No. In due course I might, but I want to make some progress. I hope that the hon. Gentleman will be successful in catching the eye of Mr. Speaker or of one of his Deputies later.
I come to the effect of the Bill on income tax payers. Under clauses 27 and 28, the freeze in personal allowances for those under 65, combined with the freeze in the national insurance primary threshold, will raise £700 million in 2003–04 and an anticipated £850 million the year after. Millions of taxpayers will be poorer as a result. The Inland Revenue is now projecting an increase in the number of people paying the top rate—40 per cent.—of tax, from 2,080,000 in the last year of the Administration of John Major to 3,070,000 in 2003–04, when the higher national insurance contributions, which the Government said they would not introduce, kick into the groins of those who have to pay for them.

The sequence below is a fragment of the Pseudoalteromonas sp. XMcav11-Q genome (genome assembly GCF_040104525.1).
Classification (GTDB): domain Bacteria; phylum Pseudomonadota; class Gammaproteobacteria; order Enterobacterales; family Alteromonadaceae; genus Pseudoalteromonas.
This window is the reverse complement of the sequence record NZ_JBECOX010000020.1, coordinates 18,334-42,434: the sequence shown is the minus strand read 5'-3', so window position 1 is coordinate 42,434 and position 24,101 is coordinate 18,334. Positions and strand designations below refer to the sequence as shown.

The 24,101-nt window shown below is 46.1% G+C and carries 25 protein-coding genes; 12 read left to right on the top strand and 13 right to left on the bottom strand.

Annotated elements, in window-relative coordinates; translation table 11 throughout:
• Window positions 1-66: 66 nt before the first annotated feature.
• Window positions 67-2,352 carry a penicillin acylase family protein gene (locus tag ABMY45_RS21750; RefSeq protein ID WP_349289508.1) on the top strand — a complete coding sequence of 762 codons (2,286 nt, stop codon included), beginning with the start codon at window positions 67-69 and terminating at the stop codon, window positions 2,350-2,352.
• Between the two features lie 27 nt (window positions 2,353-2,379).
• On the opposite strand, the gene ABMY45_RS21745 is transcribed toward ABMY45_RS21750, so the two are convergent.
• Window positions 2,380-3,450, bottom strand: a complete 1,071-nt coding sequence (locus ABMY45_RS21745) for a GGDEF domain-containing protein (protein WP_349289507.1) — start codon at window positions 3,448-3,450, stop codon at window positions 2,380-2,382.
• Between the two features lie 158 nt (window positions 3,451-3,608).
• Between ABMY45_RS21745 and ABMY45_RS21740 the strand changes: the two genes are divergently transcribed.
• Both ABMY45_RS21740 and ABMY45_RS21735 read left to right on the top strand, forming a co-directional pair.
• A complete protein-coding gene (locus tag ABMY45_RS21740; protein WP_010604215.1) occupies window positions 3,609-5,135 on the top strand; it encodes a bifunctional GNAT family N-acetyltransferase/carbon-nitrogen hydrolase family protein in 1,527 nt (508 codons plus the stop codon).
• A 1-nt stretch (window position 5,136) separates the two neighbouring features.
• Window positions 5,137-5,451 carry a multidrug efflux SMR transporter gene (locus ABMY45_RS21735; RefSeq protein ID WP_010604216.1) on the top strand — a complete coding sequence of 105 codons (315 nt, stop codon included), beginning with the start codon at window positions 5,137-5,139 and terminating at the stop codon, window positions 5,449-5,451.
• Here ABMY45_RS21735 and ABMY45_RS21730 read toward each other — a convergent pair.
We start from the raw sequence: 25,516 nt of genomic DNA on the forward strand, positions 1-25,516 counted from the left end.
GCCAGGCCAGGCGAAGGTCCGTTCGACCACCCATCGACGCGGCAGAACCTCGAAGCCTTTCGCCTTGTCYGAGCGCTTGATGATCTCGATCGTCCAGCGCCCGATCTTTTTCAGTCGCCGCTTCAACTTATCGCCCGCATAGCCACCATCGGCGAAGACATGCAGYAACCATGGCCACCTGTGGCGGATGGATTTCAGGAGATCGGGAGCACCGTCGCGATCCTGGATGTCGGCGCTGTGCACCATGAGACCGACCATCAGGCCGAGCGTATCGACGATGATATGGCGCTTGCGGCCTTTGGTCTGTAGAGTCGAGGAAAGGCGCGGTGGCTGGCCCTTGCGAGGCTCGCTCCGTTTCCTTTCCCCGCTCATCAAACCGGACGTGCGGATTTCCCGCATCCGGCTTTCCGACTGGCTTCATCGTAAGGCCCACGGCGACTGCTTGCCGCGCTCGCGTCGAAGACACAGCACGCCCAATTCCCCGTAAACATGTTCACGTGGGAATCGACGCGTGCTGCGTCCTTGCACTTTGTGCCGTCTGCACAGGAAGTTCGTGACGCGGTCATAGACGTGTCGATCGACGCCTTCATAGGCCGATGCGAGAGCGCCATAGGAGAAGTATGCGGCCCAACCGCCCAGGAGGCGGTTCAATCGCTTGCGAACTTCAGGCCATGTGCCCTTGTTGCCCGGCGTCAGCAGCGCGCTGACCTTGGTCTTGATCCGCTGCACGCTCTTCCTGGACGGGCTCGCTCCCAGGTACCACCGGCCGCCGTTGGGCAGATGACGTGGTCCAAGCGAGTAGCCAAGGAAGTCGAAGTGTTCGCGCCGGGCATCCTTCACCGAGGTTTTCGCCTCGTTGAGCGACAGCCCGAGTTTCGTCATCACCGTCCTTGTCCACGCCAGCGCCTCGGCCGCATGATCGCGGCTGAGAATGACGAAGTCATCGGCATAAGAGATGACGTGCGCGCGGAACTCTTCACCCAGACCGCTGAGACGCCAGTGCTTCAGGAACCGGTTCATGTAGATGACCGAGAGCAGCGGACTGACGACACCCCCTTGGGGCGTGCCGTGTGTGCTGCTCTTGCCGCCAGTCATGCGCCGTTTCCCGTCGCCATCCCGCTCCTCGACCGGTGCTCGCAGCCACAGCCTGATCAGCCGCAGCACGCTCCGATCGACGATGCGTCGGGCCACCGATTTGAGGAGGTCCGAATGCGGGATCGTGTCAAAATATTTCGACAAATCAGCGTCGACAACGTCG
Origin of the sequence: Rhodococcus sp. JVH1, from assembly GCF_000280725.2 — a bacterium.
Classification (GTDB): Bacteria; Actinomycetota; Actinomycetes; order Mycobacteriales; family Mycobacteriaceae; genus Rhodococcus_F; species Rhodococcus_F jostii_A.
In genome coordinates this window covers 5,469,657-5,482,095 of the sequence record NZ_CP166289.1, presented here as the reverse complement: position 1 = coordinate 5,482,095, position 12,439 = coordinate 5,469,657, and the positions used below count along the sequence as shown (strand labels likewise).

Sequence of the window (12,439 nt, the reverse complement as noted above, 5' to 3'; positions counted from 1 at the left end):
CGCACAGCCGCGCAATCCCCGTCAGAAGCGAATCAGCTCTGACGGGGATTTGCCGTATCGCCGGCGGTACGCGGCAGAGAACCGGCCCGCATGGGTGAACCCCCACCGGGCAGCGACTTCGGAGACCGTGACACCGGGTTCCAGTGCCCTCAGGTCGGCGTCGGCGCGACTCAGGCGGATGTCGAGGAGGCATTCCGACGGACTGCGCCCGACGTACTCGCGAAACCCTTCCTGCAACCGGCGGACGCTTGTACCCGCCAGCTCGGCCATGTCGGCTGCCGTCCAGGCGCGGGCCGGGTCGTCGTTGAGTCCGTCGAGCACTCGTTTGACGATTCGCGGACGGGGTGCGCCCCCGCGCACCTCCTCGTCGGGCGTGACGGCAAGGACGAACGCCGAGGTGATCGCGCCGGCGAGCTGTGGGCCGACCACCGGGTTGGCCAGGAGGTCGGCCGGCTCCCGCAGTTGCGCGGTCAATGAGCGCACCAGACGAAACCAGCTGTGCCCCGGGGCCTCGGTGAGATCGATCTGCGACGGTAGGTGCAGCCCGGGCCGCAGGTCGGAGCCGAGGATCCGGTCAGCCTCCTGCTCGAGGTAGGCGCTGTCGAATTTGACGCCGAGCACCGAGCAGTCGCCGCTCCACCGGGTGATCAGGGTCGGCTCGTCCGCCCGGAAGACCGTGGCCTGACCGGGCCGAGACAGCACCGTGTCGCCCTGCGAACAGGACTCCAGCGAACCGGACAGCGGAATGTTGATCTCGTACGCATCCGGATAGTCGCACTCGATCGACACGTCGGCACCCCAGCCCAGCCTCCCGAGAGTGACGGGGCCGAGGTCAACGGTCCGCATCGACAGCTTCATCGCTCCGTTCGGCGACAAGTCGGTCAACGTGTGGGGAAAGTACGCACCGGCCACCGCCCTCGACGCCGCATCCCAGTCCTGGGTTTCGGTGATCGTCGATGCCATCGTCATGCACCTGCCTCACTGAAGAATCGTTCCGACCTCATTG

I would like to say something about the treatment of tax credits, about which the Government, if they have any conscience at all, should be ashamed.